TimberLok bolts of the type that you linked to on the Lowes web site are an excellent product and I have used many boxes of them over many years. I've used the 6 inch ones to anchor 4x4 timbers to the side of other timbers of similar size. I always drill a pre-drilled hole through the first timber. The pre-drilled hole really does not need to be any larger than the long smooth unthreaded part of the shank. The threaded part can easily walk its way through the pre-drilled portion before engaging into the second timber.

I have used the 6 or 7 inch lengths when making raised garden bed frames out of treated 2x12 planks. Screwing into the end grain of one plank on the corners with the pre-drill hole extending through the 1.5" thickness of the first plank at the corner and about 3 to 4 inches into the mating end grain makes an almost unbelievably strong joint. For 2x12 frames I use 4 or 5 bolts on each corner. If using 2x10s for similar frames I use 3 or 4 bolts.

I've used the 8" lengths when making gate frames out of 2x4s. I lay the 2x4s flat to minimize the thickness of the gate. Pre-drilled holes through the edge of one 2x4 on the corner of the frame allows the long TimberLok screws to enter the end grain of the mating flat 2x4 frame piece. Even when the frames are made of a relatively soft material like red cedar the power driver can literally drive the head of the screw way down into the side of the first 2x4 without ever stripping out in the end grain of the other 2x4 with just 4 1/2 inches of embedment of the screws.

Lastly I've built some structures where I needed to butt joint a treated 4x4 up against the side of a 4x4 vertical post. Four of the 8 or 9 inch TimberLok screws draw the joint together so tight it is almost amazing.

  • I too am a fan of those screws. Nov 22, 2022 at 7:42
  • All those comments talking crap about the screws are people who don't have a 3/4 impact driver. "almost amazing"? You're missing some swear words in there, +1.
    – Mazura
    Nov 25, 2022 at 4:35

That's just too much. I would predrill through the first 6x6 at the full width of the screw. Then predrill partway into the second with a narrower bit, so that the screw can fully grip into the second 6x6.

Just because you don't have to predrill doesn't mean you can't predrill.

Looking at the linked product, only the last few inches have threads. Since the upper part that will be inside the first 6x6 has no threads, it won't grip whether your predrill or not, so predrilling has no downside except for a little extra time.


I think the problem is that as it goes through the first piece of wood, and reaches the second, it tries to pull the second up to the first, thus binding it all. Were it just one piece of wood, it would probably carry on until it was buried - try it on a similar piece.

That's the reason. The solution is to pilot a hole through the first piece. Let's face it - you're trying to pull the two together, so as the screw tightens into the second piece, it needs to be free to slide inside the first, which it will do inside a hole just wide enough to allow it to slide. If it can't, then it binds, and the two pieces will never be squeezed together, which is the object of what you're doing.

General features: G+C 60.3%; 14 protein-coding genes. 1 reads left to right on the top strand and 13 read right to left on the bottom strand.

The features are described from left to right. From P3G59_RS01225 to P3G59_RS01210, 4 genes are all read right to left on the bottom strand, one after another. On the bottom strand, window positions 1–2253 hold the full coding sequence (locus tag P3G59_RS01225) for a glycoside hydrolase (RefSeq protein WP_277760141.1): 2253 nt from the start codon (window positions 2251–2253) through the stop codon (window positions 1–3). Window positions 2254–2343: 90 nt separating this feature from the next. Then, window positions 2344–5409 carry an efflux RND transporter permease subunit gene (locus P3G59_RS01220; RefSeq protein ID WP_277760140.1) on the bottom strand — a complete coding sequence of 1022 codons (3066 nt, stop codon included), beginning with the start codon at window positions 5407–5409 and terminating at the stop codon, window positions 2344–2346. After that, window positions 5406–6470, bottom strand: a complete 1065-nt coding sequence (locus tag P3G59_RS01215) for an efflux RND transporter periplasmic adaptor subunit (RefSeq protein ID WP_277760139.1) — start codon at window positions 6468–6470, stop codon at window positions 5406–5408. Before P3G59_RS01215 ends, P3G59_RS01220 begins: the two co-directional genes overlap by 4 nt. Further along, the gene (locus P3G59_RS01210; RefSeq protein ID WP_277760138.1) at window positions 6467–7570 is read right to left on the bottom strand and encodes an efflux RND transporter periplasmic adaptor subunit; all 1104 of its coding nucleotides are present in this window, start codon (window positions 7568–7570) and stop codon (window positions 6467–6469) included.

And with 2 off 6"x6" timbers, there's a good chance when it's all tight, the sharp points of 12" screws will be sticking through the other side. Not a sensible idea, I think...

  • 1
    I don't think that's what happens. If anything it pushes the second piece away from the first because you are pushing (hard) on the drill and when it breaks through the first piece of wood it's then pressing on the second piece. It won't try to draw the second piece up until the head of the screw contacts the first piece. And even them it probably won't do that unless the screw "slips" in the hole in the first piece.
    – SteveSh
    Nov 22, 2022 at 13:59
  • As soon as it lifts, you back the screw out until it settles, now push really hard and then sink it. That's with all screws always, except these screws. They actually dgaf; as long as the driver still impacts (read, your tool sucks) and isn't stalled out, they will draw together.
    – Mazura
    Nov 25, 2022 at 4:39
  • It's acting like an Archimedes screw because you don't have your foot on the work and all you're pushing on is the screw.
    – Mazura
    Nov 25, 2022 at 4:44

Three suggestions:

1: Get bigger gauge screws, your screws look way undersized for the task at hand.

2: Pre-drill the hole to about 1mm less than the width of the shank of your screws.

  1. Scrape the thread of your screws over a dry bar of soap, or a stick of dry lube before driving it in. Where I live most old houses built during the 1960s had framing made from the heart wood of the Rimu tree (a native hardwood where I live in New Zealand). This stuff is nearly hard as concrete, and the above is common practice for driving screws in when relining with sheetrock/plasterboard etc.
  • 2
    Soap and dry lube are great, but oil or grease, even old motor oil all lubricate well and driving screws is much easier. I had a project with a lot of 6" screws and used paste-wax - that made it much easier to drive the screws, lag bolts too. I like to pre-drill about the diameter of the scew's shank at its widest point, then the threads can bit into the wood fully. Nov 23, 2022 at 16:59

I think one of the reason could simply be that the length of the screw together with the nature of the impact driver could cause a very high amount of torque.

Like the torque limiter extension bars you can use when changing tires.

Maybe using a powerful "normal" screw driver might work better in this case.

  • Gonna need a bigger boat, +1. There's nothing wrong with these screws and they don't need to be pre-drilled to prevent splitting the work piece. If you can't drive them then your tool sucks.
    – Mazura
    Nov 25, 2022 at 4:48

You cannot use your impact driver for that. Get your 18 hammer drill. Put the handle on it and run it in hammer drill setting on number two. It will run them all day long. It will run 15 inches all day long. Your impact will not work. You will just burn it up.